The top of the mountain is made up of a pattern that is formed by two candles and typically identified with a green candle followed by a red candle.

 

 

It gets its name by the strong price action being engulfed by the weak price.

More specifically, the green candle is being engulfed by the red candle.

What does a Bearish Engulfing Pattern indicate?

  • In the first candle, the buyers are in control and pushed the price higher
  • In the second candle, the sellers are actually in control and pushed the price lower than the previous candles low


How to recognize it:

  • The first candle closed bullish (green)
  • The body of the second candle completely engulfs the body of the first candle
  • The second candle closed bearish (red)


This signals that sellers have completely overwhelmed the buyers and are now in control of the stock price.

Great – so let’s get trading!

Unfortunately, there are literally thousands of signals going off.

Here is an example of all of the Bearish Engulfing Patterns on the QQQ’s.

 

 

As we can see by the chart, there are too many trades to take blindly.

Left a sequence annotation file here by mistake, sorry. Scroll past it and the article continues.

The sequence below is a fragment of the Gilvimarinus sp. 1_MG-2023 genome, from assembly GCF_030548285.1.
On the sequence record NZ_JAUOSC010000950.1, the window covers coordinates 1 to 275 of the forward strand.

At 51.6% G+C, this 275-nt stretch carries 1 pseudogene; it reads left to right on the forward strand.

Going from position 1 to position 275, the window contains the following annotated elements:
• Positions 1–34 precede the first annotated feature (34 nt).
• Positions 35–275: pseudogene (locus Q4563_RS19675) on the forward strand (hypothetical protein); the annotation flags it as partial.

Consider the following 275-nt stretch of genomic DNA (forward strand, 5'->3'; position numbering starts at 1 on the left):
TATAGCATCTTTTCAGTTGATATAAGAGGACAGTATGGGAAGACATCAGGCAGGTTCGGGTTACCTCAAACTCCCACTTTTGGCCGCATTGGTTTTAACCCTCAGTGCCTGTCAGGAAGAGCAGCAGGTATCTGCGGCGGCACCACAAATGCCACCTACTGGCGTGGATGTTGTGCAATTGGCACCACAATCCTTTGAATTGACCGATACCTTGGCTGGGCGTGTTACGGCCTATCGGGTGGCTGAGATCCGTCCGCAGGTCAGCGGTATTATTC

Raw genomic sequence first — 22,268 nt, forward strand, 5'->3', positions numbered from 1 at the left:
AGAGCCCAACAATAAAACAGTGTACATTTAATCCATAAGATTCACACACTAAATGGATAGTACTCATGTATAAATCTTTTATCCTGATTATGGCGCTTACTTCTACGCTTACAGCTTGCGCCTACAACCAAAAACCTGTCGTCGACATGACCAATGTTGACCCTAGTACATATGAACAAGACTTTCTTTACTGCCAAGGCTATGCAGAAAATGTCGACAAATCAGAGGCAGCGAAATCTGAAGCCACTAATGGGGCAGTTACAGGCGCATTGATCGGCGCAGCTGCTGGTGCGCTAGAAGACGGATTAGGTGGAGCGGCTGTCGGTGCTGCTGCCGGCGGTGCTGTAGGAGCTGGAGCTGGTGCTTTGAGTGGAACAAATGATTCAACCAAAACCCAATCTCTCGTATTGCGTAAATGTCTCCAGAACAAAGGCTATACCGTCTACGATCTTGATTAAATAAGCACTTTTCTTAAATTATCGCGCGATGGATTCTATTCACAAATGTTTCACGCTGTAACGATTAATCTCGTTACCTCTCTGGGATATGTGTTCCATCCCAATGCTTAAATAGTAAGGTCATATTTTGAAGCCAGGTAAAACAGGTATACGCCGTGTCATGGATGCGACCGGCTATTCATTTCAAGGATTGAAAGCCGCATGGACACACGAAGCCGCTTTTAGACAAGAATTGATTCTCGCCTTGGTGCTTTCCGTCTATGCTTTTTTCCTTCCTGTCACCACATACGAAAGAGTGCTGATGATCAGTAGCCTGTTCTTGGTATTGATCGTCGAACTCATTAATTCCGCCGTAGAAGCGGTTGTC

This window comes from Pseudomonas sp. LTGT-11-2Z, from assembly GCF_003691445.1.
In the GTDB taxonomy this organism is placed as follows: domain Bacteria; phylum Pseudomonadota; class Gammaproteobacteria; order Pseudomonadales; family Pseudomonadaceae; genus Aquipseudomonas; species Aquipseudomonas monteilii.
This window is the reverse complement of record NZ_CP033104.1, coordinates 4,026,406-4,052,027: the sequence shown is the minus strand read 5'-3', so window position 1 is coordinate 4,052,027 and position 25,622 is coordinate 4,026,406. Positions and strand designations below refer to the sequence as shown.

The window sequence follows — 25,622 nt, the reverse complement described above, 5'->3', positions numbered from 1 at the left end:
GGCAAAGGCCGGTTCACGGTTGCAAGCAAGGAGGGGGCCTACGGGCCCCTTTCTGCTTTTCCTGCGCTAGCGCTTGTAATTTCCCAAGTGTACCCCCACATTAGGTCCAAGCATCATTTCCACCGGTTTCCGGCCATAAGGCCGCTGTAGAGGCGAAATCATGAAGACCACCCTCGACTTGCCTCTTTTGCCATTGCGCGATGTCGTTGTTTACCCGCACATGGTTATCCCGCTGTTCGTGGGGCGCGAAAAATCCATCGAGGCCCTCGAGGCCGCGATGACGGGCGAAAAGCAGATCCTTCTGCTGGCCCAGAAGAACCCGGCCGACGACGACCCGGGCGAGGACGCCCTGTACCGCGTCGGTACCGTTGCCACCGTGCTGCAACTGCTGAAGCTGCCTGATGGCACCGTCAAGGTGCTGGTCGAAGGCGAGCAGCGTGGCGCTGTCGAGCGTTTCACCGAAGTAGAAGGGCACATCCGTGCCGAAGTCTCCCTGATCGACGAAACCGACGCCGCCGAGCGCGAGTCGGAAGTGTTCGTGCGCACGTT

It’s best to combine multiple patterns to help identify a true market reversal.

Bearish Engulfing Pattern at Resistance Zones

It’s always important to combine tools when trying to place a short trade in the markets.

One tool that I use in my daily analysis is identifying resistance zones.

The closer a stock can get to resistance the more likely it is to have a sell-off.

In this example, the SPY was bumping up against resistance at the same time a Bearish Engulfing Pattern emerged.

 

 

What a perfect setup – giving about 3% of profits in the SPYs in just a few days!

Here is another example of the SPY’s selling off after a Bearish Engulfing Pattern as the price touched a Fibonacci Extension level.

 

 

Another great setup!

The SPY’s signaled to me that the bears were in control at the high’s near $292.

The sellers were successfully able to drive the price down to $272 or about 7% lower!

Pro Tip:
This works really well in strong trending or parabolic markets.  

Understanding Price Action

It’s important to make sure there is strong price action at the resistance level.